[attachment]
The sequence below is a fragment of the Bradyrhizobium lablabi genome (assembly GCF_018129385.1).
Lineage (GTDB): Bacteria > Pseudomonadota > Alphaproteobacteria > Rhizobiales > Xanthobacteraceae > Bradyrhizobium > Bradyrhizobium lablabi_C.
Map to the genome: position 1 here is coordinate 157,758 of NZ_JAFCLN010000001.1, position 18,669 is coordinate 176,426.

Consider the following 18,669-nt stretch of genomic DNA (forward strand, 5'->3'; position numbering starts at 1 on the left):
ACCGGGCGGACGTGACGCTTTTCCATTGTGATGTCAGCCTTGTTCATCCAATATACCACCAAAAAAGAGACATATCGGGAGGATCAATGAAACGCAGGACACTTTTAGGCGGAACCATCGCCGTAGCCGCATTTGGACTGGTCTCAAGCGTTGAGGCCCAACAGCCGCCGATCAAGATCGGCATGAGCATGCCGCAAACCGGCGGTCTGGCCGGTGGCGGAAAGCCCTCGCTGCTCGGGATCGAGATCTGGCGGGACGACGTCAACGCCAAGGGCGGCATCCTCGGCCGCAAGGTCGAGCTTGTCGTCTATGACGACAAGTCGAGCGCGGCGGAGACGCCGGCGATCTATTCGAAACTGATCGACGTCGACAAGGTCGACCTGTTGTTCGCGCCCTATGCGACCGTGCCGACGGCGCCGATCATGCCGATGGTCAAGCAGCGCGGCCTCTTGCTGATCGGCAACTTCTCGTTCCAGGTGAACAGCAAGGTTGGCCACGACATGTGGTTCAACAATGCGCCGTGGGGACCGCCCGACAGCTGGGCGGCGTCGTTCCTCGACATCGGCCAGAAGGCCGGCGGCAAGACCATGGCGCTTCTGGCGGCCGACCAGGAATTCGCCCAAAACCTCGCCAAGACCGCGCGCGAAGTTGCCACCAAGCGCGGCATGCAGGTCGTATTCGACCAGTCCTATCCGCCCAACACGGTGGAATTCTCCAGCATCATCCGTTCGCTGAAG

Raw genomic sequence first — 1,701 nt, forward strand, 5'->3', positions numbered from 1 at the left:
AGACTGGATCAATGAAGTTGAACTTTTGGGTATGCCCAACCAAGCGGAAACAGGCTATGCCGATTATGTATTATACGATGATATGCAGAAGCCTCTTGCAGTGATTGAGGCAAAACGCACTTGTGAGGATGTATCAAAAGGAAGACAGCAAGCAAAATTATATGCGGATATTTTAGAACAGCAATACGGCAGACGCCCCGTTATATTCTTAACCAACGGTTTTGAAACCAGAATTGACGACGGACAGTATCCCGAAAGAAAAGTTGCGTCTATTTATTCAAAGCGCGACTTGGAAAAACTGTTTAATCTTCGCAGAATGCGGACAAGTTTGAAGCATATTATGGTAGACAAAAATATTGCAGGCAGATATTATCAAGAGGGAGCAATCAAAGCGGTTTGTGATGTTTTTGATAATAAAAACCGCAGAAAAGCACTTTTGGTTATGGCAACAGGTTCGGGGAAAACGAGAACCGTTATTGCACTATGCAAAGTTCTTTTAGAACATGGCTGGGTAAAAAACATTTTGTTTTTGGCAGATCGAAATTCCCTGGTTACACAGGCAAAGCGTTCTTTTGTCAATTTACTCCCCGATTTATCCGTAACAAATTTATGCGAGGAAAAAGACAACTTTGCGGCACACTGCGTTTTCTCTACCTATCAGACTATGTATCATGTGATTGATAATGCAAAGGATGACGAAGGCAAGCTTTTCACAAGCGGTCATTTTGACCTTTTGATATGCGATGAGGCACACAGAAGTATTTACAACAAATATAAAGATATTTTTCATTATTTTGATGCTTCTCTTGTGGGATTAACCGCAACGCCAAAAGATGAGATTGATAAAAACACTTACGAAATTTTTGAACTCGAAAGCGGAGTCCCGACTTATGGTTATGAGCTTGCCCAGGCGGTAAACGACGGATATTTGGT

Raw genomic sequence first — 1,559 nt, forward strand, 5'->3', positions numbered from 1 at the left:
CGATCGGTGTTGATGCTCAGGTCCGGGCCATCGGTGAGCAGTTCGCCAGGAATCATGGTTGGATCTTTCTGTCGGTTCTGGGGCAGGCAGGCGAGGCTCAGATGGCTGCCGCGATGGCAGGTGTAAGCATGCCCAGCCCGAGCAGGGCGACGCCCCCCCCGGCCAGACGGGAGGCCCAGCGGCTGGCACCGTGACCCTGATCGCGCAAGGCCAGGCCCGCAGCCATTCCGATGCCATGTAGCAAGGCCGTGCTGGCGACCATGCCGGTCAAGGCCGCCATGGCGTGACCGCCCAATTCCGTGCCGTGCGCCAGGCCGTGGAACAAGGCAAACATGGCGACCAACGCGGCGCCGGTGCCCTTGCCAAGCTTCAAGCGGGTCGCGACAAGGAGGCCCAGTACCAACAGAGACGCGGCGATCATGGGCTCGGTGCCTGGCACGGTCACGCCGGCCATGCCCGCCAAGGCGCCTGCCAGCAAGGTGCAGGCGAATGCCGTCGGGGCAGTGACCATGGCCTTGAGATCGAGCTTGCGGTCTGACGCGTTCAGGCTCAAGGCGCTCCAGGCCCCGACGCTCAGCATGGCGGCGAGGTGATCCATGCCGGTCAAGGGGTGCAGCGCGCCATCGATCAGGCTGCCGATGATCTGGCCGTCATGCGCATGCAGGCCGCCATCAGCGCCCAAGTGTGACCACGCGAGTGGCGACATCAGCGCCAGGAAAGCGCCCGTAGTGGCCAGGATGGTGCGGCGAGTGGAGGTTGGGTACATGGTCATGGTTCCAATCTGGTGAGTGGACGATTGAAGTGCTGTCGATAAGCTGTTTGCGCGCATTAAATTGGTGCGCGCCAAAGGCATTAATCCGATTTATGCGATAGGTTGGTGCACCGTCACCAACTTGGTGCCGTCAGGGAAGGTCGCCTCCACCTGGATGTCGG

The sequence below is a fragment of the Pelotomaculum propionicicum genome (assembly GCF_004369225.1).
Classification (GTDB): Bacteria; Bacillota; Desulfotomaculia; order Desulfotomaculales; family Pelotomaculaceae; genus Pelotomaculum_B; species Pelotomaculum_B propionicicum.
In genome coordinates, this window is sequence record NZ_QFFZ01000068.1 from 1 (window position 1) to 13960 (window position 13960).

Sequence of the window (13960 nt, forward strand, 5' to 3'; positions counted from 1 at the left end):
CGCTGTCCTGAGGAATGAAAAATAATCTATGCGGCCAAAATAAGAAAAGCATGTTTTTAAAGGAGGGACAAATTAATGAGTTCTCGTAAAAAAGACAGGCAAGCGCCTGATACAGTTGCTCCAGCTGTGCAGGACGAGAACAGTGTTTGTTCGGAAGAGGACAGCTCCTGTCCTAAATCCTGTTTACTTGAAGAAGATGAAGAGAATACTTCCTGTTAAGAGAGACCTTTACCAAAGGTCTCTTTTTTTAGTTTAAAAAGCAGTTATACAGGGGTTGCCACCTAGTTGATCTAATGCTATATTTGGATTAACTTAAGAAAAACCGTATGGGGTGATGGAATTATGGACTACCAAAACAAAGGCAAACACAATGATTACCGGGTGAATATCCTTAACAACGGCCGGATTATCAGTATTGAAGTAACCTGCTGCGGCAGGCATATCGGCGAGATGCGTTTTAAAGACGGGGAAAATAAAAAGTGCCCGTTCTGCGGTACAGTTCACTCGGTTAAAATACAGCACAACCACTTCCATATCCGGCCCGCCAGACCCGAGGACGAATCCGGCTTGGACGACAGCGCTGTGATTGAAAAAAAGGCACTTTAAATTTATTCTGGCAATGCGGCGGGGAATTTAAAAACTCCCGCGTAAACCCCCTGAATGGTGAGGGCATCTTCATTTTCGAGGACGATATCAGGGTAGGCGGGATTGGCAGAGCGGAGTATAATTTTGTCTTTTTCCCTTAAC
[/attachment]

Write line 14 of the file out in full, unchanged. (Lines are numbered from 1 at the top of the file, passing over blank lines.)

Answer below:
CGCTGTCCTGAGGAATGAAAAATAATCTATGCGGCCAAAATAAGAAAAGCATGTTTTTAAAGGAGGGACAAATTAATGAGTTCTCGTAAAAAAGACAGGCAAGCGCCTGATACAGTTGCTCCAGCTGTGCAGGACGAGAACAGTGTTTGTTCGGAAGAGGACAGCTCCTGTCCTAAATCCTGTTTACTTGAAGAAGATGAAGAGAATACTTCCTGTTAAGAGAGACCTTTACCAAAGGTCTCTTTTTTTAGTTTAAAAAGCAGTTATACAGGGGTTGCCACCTAGTTGATCTAATGCTATATTTGGATTAACTTAAGAAAAACCGTATGGGGTGATGGAATTATGGACTACCAAAACAAAGGCAAACACAATGATTACCGGGTGAATATCCTTAACAACGGCCGGATTATCAGTATTGAAGTAACCTGCTGCGGCAGGCATATCGGCGAGATGCGTTTTAAAGACGGGGAAAATAAAAAGTGCCCGTTCTGCGGTACAGTTCACTCGGTTAAAATACAGCACAACCACTTCCATATCCGGCCCGCCAGACCCGAGGACGAATCCGGCTTGGACGACAGCGCTGTGATTGAAAAAAAGGCACTTTAAATTTATTCTGGCAATGCGGCGGGGAATTTAAAAACTCCCGCGTAAACCCCCTGAATGGTGAGGGCATCTTCATTTTCGAGGACGATATCAGGGTAGGCGGGATTGGCAGAGCGGAGTATAATTTTGTCTTTTTCCCTTAAC